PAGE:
‏אַ זיס געבענטשט יאָר אַלע אין מױל אַרײַן ‏

Here's a khale I made for Rosheshone.  The crown is woven from four strands in a sort of square spiral, and the brim from two strands twisted together.  The recipe for Pumpkin khale is here (in Yiddish, with braiding directions, here), and  a plain khale dough (with Challahsaurus directions) is here.  A sweet and blessed year to you.

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Sunday, September 16, 2012

Pomegranate Mahlab Honey Cake

Really, I want to tell you about places that you can go to and ingredients you can find, and here I am again going on about another New York treasure that has vanished.  I don't remember when this happened, but I was at the Sunflower grocery store in Queens (don't bother looking for it, it is no longer there) and I saw some whole mahlab (the kernels of cherry stones), and I thought, "better get this; who knows when you will need whole mahlab?" 

I finally used my mahlab this week to make a new kind of honey cake for the New Year.  My cherished friend Marian the Librarian is allergic to all caffeine and cannot have this classic honey cake, which contains coffee, and certainly not the chocolate honey cake, which has coffee and chocolate.  I thought that pomegranate molasses and mahlab might both give the darkness, bitterness and wineyness supplied by coffee and chocolate.  It turns out they add this and much more.  The flavor is vividly bright and tart. Every bite makes you want the next one even more.  This might well be my best honey cake yet.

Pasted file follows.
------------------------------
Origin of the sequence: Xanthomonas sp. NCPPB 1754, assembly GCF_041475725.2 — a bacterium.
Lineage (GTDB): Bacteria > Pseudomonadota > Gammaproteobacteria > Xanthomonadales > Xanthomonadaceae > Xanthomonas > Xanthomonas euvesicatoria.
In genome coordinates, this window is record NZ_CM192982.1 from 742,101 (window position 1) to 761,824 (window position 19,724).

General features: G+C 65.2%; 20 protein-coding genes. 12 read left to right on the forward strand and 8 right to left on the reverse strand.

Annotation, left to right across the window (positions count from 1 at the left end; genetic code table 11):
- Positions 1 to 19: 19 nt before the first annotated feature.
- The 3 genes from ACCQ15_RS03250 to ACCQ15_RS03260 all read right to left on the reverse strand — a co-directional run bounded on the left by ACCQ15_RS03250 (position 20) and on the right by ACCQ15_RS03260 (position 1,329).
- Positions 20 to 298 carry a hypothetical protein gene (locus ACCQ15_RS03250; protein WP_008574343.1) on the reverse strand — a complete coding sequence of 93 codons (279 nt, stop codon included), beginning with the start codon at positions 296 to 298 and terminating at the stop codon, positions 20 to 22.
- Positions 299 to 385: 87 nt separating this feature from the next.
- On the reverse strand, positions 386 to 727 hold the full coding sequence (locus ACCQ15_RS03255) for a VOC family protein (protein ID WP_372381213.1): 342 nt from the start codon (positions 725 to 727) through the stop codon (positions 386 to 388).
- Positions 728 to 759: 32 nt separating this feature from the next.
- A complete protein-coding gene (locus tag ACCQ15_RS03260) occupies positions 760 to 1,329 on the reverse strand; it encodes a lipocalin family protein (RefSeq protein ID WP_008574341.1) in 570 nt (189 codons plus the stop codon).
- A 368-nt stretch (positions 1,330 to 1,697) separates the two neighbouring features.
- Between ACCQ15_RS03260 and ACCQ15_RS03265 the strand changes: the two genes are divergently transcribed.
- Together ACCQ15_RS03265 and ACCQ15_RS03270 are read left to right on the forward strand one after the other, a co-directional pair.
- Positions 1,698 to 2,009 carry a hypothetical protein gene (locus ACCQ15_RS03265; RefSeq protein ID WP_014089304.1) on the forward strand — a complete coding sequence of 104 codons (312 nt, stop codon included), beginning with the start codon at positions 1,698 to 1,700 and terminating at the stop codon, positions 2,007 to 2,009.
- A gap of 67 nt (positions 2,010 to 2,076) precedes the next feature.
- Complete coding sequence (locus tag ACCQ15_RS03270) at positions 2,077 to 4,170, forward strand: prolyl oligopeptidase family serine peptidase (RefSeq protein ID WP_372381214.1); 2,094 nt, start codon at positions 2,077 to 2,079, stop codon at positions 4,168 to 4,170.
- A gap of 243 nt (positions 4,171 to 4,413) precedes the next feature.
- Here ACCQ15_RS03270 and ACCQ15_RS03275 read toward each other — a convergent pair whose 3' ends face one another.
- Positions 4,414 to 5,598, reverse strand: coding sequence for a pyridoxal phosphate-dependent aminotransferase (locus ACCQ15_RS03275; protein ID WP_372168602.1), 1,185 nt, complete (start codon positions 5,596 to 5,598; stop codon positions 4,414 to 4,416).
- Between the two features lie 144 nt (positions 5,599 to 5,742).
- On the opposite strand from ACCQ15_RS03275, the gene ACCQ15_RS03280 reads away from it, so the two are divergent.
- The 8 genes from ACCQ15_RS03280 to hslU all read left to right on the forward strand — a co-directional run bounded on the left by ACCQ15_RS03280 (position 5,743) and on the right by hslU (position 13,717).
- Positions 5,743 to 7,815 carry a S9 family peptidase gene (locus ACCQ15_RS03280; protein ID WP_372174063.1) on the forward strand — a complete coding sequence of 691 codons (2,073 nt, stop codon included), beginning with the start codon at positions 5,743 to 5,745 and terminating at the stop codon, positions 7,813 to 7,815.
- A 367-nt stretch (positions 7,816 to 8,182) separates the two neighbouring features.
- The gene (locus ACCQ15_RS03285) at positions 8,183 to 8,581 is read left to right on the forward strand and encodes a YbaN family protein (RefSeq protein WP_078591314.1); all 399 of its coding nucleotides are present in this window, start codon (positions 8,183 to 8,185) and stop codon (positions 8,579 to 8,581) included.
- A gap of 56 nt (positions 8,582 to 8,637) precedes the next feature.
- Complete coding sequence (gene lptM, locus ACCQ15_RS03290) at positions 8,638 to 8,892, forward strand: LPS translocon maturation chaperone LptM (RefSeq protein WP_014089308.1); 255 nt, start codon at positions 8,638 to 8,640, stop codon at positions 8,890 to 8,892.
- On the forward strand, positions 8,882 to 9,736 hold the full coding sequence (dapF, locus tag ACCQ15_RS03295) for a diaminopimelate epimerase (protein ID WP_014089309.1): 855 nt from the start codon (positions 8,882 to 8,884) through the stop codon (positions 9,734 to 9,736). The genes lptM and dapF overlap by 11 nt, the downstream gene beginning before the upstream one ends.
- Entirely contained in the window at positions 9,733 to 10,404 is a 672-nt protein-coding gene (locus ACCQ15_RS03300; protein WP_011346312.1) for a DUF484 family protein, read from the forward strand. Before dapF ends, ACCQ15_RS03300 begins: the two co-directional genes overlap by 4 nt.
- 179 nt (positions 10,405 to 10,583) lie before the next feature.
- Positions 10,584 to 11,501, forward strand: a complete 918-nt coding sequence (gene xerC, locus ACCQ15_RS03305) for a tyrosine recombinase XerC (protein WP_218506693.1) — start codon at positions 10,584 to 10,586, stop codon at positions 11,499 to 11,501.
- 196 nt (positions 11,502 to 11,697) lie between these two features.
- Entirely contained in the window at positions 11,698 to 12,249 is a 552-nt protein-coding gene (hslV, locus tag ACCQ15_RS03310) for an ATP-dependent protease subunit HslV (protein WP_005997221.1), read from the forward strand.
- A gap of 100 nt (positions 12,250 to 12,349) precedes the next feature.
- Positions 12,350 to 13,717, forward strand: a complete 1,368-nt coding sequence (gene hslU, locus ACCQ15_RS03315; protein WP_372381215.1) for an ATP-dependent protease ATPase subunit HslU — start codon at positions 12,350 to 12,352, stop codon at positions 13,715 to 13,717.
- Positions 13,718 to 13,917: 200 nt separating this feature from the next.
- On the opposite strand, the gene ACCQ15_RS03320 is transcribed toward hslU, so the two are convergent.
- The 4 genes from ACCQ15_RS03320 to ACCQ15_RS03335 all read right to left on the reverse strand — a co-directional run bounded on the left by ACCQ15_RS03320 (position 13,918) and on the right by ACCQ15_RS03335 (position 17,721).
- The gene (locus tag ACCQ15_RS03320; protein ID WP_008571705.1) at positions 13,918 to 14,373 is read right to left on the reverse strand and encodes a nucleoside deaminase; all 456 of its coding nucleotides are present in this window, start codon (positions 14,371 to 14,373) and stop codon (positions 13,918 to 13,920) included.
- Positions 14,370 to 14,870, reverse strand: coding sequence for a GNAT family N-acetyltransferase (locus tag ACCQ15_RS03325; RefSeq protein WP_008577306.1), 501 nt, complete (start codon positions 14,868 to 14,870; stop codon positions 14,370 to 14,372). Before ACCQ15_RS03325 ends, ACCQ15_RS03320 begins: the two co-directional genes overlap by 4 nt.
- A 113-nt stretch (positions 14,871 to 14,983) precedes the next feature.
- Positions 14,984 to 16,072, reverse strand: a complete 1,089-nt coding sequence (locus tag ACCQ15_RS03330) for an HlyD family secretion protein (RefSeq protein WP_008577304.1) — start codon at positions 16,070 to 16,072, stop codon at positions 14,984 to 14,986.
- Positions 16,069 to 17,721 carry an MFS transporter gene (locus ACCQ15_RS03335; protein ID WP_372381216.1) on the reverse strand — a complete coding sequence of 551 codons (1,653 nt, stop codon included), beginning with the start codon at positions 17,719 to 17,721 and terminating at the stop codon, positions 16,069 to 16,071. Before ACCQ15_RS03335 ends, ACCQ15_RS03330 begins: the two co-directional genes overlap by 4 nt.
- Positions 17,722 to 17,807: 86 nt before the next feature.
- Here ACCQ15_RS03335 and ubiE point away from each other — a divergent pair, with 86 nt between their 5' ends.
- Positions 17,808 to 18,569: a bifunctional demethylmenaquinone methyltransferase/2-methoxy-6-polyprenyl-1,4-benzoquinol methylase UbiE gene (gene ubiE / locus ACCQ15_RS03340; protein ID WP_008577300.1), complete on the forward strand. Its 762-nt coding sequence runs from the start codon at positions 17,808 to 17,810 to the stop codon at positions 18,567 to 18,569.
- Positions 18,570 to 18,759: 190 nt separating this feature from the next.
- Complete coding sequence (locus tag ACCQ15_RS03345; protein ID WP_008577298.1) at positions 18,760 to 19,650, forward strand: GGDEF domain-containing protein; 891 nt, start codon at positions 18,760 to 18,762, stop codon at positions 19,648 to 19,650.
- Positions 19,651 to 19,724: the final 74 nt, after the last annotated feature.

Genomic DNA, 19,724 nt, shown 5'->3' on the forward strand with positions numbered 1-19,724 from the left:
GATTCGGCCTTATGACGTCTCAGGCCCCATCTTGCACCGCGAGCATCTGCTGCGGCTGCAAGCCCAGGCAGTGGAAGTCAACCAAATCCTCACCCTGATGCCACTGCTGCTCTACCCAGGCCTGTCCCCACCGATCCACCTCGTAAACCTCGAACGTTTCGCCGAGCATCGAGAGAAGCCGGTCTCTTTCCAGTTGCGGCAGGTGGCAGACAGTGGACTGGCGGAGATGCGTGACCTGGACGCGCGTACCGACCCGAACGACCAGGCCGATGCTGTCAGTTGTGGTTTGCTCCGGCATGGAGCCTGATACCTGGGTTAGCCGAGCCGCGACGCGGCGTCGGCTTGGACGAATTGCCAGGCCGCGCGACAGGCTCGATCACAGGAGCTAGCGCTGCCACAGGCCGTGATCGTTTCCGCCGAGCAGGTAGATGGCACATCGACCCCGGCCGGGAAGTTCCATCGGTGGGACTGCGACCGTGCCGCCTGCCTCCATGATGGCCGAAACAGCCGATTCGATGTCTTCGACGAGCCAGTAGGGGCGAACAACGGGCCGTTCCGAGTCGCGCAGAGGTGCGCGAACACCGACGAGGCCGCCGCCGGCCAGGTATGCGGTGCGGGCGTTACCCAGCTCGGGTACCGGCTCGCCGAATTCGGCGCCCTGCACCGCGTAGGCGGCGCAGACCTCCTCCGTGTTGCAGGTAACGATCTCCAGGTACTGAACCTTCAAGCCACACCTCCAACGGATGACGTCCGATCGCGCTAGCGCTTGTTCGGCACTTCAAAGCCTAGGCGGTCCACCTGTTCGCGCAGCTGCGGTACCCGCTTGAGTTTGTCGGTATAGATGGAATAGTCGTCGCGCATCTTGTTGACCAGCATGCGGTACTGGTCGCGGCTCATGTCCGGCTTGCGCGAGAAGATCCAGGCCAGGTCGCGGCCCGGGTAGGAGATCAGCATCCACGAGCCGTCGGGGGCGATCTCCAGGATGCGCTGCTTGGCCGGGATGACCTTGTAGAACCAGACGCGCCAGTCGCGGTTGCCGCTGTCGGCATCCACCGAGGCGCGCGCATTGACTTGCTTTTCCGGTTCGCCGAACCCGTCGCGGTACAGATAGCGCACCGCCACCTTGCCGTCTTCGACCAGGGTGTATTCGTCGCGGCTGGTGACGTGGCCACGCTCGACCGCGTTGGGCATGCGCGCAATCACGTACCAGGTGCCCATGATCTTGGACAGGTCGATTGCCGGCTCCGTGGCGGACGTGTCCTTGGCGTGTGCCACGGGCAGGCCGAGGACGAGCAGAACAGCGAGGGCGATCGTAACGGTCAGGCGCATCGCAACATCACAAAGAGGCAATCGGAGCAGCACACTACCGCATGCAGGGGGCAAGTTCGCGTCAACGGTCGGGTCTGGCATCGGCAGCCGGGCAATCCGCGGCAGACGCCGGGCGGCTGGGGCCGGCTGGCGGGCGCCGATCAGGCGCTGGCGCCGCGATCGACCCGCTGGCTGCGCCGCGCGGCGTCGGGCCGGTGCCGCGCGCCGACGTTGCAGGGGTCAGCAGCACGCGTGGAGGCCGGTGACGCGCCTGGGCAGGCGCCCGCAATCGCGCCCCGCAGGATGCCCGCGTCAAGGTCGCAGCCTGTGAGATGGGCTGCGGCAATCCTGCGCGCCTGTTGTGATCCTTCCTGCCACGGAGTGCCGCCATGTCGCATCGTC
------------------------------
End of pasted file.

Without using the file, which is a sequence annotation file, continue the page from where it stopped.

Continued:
Pomegranate Mahlab Honey Cake

Preheat oven to 400 degrees.  Prepare six medium ring-shaped cake pans, or four loaf pans.

Sift together in a large bowl:

6 cups (24 ounces) flour (I used half all-purpose and half whloe wheat pastry flour)
2 cups sugar
2 tablespoons baking powder
1 teaspoon baking soda
1 tablespoon cinnamon
1/2 tablespoon cardamon
1 teaspoon - 1 tablespoon ground mahlab (I was being cautious and used 1 teaspoon. 1 tablespoon should be even better)
3/4 teaspoon salt

Grind together in a food processor:

2 whole oranges (seeds removed)
1 pound (2 scant cups) buckwheat honey
3/4 cup pomegranate molasses
1 1/2 cup oil
2 tablespoons brandy (optional)
8 eggs (9 if they are smallish) added last of all

2 large firm apples

Pour the orange mixture into the flour and mix gently.  Add the grated apples and mix just to combine.  POur and scrape into the prepared pans.  Bake five minutes at 400, five minutes at 375, and fifteen at 350.  Test with a straw and bake a few minutes more if not yet done.  This cake keeps well and gets better every day.